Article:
"For the foregoing reasons, we find that it was improper to find that petitioner's complaint was not filed on justifiable grounds, and the decision of the State Board of Elections of the State of Illinois is reversed and this cause is remanded for further proceedings."

Here's the rest of the first newsletter:


Attorneys Richard Becker and Lawrence T. Miller won the case for the taxpayers.
Former State Rep. Anthony G. Scariano and attorney John Murphy were attorneys for the school district.
The school board members were

  • Donna Rose Torf
  • Skip Shein
  • Wayne B. Berzon
  • Robert A. Boron
  • Steven Ge. Hammer
  • William Jeffrey
  • Elias Metsakis

District 100 Board Briefs for May 2009

The following Board Briefs are posted by District 100 on its website summarizing Board actions and discussion at its monthly meeting.

The item on the 2010 budget is quite interesting—an increase in state special education funding should help decrease projected deficits.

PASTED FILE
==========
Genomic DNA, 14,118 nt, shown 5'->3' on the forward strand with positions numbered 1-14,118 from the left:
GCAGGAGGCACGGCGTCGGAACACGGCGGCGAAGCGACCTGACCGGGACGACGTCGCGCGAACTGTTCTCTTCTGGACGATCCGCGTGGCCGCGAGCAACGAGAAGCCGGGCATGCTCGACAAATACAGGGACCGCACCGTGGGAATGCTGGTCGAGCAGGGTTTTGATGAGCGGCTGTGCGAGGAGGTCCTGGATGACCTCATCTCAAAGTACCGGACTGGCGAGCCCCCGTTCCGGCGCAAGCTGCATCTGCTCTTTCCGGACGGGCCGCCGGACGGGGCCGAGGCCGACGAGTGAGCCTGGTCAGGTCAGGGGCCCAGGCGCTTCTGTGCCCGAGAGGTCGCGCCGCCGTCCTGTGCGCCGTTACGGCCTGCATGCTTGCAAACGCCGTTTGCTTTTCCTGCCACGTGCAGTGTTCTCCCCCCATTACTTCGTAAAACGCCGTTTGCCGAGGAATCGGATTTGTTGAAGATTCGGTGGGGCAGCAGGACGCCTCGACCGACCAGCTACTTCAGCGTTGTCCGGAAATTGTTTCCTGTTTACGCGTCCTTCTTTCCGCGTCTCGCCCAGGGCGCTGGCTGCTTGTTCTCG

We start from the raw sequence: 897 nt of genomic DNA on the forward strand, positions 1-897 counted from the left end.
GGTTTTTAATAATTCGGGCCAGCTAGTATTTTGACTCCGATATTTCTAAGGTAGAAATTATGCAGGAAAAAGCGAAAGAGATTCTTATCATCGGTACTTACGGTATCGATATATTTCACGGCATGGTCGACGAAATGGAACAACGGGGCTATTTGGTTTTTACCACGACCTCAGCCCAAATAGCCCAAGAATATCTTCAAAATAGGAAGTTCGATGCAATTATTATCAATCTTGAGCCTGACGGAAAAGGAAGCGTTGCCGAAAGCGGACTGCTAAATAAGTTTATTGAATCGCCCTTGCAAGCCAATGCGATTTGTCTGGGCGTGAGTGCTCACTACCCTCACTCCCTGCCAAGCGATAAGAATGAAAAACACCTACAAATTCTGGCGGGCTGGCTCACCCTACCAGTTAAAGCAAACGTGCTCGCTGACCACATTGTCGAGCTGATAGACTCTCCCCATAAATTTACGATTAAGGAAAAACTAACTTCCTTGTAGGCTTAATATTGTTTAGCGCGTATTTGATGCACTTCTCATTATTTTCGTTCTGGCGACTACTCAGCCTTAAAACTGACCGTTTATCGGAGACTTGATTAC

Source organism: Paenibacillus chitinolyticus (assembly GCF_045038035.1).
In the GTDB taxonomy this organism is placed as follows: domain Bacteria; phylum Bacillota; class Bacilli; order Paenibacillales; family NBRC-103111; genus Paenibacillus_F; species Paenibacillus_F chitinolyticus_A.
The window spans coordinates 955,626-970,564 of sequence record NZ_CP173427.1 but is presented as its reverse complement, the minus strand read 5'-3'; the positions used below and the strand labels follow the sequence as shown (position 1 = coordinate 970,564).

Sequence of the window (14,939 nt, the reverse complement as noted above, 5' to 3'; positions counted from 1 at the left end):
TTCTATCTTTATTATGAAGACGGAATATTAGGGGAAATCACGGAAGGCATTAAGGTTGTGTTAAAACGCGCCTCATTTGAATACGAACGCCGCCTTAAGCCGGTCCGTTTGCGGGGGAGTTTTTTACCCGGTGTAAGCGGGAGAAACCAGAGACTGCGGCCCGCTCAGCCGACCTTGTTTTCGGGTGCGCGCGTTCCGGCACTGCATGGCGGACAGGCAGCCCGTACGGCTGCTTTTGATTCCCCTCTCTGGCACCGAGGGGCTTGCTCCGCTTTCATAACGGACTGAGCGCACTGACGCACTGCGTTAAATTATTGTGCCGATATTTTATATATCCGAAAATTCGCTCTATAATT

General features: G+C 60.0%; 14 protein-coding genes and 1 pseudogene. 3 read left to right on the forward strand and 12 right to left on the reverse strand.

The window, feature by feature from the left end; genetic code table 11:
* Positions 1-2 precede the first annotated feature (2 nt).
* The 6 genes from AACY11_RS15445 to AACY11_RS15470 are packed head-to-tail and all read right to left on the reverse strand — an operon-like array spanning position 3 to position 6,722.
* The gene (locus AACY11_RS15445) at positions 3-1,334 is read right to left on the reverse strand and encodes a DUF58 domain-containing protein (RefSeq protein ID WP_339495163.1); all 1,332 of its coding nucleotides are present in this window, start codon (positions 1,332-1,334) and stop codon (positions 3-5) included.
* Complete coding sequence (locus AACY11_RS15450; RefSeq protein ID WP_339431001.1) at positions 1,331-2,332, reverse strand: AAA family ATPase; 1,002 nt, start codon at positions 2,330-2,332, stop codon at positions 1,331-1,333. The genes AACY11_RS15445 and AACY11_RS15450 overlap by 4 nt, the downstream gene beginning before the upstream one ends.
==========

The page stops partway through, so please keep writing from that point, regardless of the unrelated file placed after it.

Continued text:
Click on the photocopy to enlarge: 

board brief 5-2009

 

board briefs 5-2009 page 2

Cal Skinner’s Posting for TODAY

Message of the Day – A Tee Shirt

“You know I couldn't pass up a tee shirt like this.

It reads,
God made
idiots.
That was
for practice.
Then
he made
school boards.

Next to it is a photo of Mark Twain with his name underneath.
And, the quote appears to be for real.
Twain died in 1910.” –Cal Skinner

FROM:  http://www.mchenrycountyblog.com/,  FOR THE QUOTE CITATION-- CLICK ON “for real’ above.  Thanks Cal—you made my day. 

Roosevelt University to open pharmacy school at Schaumburg campus - WQAD

 Rockford receives a pharmacy branch from the U of I and now Schaumburg—great news for local students.

Roosevelt University to open pharmacy school at Schaumburg campus - WQAD